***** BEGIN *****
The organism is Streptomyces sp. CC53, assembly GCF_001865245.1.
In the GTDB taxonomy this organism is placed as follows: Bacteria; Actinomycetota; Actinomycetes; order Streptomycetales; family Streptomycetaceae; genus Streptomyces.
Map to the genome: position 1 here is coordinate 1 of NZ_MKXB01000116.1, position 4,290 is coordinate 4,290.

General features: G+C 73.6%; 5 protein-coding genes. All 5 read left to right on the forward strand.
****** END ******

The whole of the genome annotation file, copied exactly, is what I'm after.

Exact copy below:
The organism is Streptomyces sp. CC53, assembly GCF_001865245.1.
In the GTDB taxonomy this organism is placed as follows: Bacteria; Actinomycetota; Actinomycetes; order Streptomycetales; family Streptomycetaceae; genus Streptomyces.
Map to the genome: position 1 here is coordinate 1 of NZ_MKXB01000116.1, position 4,290 is coordinate 4,290.

General features: G+C 73.6%; 5 protein-coding genes. All 5 read left to right on the forward strand.